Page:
Pepin returned to Italy later in the year and successfully besieged both Pavia and Ravenna. Once again, Aistulf capitulated and accepted Pepin’s terms. This time, Pepin made him agree to pay a hefty tribute to the Franks. When Aistulf died later that year from a hunting accident, his successor Desiderius reneged on the treaty with the Franks. Pepin, though, believed he had performed his obligation to the papacy, and he refused to make any more expeditions to war-torn Italy.
Pepin spent the last decade of his life campaigning in Aquitaine; his goal was to integrate the duchy into Francia. One of his greatest successes occurred in 762, when he masterminded a brilliant campaign to capture the duke’s capital at Bourges. He planned a two-pronged invasion. An army from Austrasia with a lumbering siege train would approach Bourges from the east. To ensure that the Aquitanians did not attack the slow column, Pepin made a feint towards the lower Loire River with his Neustrian army to distract Duke Waiofar. The ruse worked, and the Austrasian army was able to begin investing the heavily fortified town before Waiofar figured out Pepin’s actual objective. Pepin then led his Neustrian troops to Bourges to participate in the siege. He had a total of 25,000 troops, which was the equivalent of four Roman legions.
The Franks established fortified encampments and siege walls to cut off supplies and reinforcements to the garrison. Pepin arrived at some point early in the siege to take charge of the siege operations. The Franks had developed trebuchets in the 8th century after studying their use by both Muslims and Byzantines, and employing them now, they knocked down parts of the walls of Bourges. In the third month, the Franks fought their way into the town through the breaches their siege engines had made in the walls. Although Pepin suffered significant losses, he captured the town. He permitted most of the surviving garrison troops to depart home, but he forced the Gascons, who were good soldiers, to join his army.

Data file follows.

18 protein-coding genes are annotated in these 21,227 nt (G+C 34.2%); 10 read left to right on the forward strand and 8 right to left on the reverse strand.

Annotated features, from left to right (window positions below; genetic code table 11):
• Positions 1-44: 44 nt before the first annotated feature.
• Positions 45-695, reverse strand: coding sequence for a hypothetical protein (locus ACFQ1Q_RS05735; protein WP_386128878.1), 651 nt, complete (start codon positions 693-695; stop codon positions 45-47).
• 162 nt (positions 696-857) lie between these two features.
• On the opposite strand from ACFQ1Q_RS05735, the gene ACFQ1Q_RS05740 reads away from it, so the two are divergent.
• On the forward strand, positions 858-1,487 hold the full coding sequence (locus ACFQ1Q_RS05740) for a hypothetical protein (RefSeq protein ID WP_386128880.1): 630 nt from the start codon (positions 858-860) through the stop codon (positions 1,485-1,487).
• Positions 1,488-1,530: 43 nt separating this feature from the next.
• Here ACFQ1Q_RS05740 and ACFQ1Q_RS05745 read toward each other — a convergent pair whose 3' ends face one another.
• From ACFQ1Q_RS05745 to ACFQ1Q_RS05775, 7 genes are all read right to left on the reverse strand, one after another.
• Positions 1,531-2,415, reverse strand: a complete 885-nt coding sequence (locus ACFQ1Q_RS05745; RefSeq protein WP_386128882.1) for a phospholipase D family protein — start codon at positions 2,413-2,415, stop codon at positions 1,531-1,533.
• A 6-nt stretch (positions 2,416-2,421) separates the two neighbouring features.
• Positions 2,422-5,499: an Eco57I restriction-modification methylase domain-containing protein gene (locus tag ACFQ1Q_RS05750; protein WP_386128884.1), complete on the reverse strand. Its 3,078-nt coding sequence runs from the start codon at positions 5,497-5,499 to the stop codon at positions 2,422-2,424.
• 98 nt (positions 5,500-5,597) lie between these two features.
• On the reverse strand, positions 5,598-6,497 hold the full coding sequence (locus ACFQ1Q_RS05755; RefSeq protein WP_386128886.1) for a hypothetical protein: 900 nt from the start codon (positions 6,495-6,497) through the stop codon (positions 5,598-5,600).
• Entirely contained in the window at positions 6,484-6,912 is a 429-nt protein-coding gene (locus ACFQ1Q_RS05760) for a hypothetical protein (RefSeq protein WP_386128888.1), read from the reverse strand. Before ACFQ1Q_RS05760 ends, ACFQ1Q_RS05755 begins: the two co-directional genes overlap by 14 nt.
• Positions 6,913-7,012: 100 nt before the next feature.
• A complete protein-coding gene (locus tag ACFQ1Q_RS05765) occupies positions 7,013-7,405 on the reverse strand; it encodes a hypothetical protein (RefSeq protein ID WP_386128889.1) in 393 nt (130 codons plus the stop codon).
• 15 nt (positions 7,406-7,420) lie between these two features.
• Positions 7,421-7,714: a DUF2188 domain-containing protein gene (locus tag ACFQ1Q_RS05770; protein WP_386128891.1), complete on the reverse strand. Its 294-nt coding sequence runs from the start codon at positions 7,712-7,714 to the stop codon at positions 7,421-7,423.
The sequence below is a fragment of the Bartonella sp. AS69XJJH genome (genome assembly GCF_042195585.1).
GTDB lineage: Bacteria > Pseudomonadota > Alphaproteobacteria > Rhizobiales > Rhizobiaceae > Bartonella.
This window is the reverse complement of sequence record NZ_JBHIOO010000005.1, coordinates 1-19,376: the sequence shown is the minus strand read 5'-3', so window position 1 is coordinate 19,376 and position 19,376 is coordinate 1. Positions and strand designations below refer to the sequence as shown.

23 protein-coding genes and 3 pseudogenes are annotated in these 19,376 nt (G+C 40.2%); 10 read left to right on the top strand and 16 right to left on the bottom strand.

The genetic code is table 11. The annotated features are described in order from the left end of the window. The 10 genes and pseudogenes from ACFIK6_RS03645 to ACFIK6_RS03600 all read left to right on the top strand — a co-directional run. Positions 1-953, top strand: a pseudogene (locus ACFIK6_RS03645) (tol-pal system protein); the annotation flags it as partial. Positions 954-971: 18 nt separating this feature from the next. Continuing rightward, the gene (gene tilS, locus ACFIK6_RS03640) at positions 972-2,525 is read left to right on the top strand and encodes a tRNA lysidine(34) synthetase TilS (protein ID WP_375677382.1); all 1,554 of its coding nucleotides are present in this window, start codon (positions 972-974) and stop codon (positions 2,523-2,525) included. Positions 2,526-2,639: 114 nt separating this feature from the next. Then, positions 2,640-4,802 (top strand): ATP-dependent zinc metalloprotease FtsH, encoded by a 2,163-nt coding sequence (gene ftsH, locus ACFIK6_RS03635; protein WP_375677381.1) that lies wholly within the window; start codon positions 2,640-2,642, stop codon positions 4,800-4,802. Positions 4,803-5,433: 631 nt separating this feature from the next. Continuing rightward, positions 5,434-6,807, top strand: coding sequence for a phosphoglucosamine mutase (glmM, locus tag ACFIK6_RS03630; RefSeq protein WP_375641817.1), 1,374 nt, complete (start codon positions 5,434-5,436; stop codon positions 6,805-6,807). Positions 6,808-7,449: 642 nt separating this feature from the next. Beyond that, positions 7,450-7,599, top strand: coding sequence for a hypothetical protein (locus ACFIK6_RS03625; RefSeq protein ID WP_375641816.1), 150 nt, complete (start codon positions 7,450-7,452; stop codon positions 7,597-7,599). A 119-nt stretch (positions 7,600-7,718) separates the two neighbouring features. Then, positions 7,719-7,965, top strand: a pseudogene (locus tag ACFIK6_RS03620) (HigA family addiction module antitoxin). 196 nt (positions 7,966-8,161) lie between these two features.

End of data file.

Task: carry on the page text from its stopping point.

Waiofar decided afterwards not to fight a static defensive battle from his fortified towns, instead undertaking a war of maneuver. This strategy did not work, however, because the Frankish army was simply superior to the Aquitanian army. By 768, Pepin had fought his way to the Gironde River. He had captured numerous towns in northern Aquitaine, the most important of which were Bourbon, Clermont, Limoges, and Thouars. That same year, local troops in the pay of Pepin assassinated Waiofar in the forests of Perigord.
Pepin ruled Francia with the proverbial iron hand. His enemies found him a remorseless and determined foe. He excelled in battle tactics, siegecraft, logistics, and leadership. His victories over the rebellious dukes on the eastern and southern frontiers of Francia, as well as his conquest of Aquitaine, set the stage for his son Charlemagne’s wars of conquest in northern and central Italy, Saxony, Carinthia, and the Spanish March south of the Pyrenees. Without Pepin’s groundwork, it is unlikely that Charlemagne would have become the emperor of the Romans.